Earlier this week AP Moller - Maersk announced it was ordering eight, dual-fuel, 16,000 teu containerships from Hyundai Heavy Industries (HHI), which it plans to operate using carbon neutral methanol from 2024 when the ships are delivered.
The ships will require 35,000 – 45,000 mt of green methanol a year production capacity for which does not currently exist, prompting questions about how the Danish shipping company plans to source the fuel required.
AP Moller Holding CEO Robert Maersk Uggla said in a LinkedIn post that some people had asked him what the rationale was for ordering the vessels when the green fuel was not available
He said that AP Moller – Maersk was committed to solving the “chicken and egg” problem that no-one is building ships using green fuel technology because the fuel was not available, while no-one was producing the fuel due to the lack of demand – “by placing a significant order for ships ready to run on green methanol, thus creating demand for it.”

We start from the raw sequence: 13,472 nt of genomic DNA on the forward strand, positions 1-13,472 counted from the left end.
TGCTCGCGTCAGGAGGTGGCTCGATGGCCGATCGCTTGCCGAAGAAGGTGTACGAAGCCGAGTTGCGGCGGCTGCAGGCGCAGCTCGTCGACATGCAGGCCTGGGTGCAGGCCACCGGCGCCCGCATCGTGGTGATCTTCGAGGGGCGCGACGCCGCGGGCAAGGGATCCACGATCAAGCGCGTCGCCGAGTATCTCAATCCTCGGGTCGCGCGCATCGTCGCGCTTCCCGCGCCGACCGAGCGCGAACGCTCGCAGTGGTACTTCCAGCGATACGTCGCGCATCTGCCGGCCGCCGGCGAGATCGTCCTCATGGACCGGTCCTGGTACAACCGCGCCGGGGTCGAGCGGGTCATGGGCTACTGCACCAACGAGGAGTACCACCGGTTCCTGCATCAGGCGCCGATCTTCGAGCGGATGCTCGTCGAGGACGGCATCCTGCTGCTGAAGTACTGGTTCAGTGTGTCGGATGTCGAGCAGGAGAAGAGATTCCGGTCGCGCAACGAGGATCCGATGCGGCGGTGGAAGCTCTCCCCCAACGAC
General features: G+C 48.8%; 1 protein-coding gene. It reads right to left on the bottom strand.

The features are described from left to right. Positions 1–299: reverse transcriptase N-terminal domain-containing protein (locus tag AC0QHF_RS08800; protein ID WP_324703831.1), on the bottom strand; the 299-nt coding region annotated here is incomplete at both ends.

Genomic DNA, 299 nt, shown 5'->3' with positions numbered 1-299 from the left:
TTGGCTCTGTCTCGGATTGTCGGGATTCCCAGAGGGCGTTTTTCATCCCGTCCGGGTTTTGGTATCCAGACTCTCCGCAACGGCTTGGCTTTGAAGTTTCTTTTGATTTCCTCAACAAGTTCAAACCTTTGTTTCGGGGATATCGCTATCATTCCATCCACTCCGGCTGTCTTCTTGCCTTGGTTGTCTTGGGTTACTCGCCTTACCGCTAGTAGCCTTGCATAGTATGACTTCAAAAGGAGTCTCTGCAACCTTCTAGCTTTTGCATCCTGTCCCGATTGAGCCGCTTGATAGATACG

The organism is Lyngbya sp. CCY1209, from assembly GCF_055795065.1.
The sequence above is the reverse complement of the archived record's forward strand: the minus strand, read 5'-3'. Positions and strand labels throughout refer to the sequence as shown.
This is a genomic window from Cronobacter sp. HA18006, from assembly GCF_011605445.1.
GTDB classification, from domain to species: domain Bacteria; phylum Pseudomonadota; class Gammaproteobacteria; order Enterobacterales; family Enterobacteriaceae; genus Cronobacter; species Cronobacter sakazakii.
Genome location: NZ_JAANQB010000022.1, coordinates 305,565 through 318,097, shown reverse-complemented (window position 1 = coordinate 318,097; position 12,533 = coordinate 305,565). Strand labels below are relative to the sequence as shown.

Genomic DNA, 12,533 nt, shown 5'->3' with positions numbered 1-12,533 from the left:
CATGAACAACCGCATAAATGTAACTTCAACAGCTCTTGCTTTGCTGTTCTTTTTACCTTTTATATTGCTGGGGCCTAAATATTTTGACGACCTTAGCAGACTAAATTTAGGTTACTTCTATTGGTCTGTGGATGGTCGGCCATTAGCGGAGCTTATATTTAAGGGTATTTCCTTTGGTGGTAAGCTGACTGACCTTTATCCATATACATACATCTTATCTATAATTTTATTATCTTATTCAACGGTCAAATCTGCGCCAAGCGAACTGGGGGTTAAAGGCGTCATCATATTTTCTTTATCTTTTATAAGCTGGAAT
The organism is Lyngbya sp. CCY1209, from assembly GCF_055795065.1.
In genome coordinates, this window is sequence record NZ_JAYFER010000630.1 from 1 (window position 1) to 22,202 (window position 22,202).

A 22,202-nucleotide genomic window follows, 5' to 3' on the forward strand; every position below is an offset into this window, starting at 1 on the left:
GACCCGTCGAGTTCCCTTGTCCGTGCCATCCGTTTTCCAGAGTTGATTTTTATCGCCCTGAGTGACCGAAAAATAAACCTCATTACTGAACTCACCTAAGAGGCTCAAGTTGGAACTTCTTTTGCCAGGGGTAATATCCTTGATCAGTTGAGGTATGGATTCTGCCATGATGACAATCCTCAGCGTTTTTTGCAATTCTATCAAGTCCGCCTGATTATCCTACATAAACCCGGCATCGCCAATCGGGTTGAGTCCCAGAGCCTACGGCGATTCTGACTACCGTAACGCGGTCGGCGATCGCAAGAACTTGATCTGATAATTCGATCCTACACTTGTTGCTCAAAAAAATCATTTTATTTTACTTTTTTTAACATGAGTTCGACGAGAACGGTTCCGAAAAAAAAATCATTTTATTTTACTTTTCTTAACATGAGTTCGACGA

In addition to the eight 16,000 teu vessels, Maersk ordered a 2,100 teu methanol dual-fuel vessel earlier this year for delivery in 2023. Last week Maersk announced that REintegrate and European Energy would establish a new Danish facility to produce the 10,000 tonnes of carbon neutral e-methanol needed annually to fuel the 2,100 teu vessel.
The “chicken and egg” issue was faced for a number of years with the adoption of LNG as marine fuel, however, this is now being overcome by a growing number of companies opting for natural gas as bridging fuel to help meet industry decarbonization targets. AP Moller – Maersk has though opted to make the move straight to carbon neutral fuels with green methanol.
AP Moller Holding owns a 41.51% stake in AP Moller – Maersk and Uggla sits on the board of the shipping firm.
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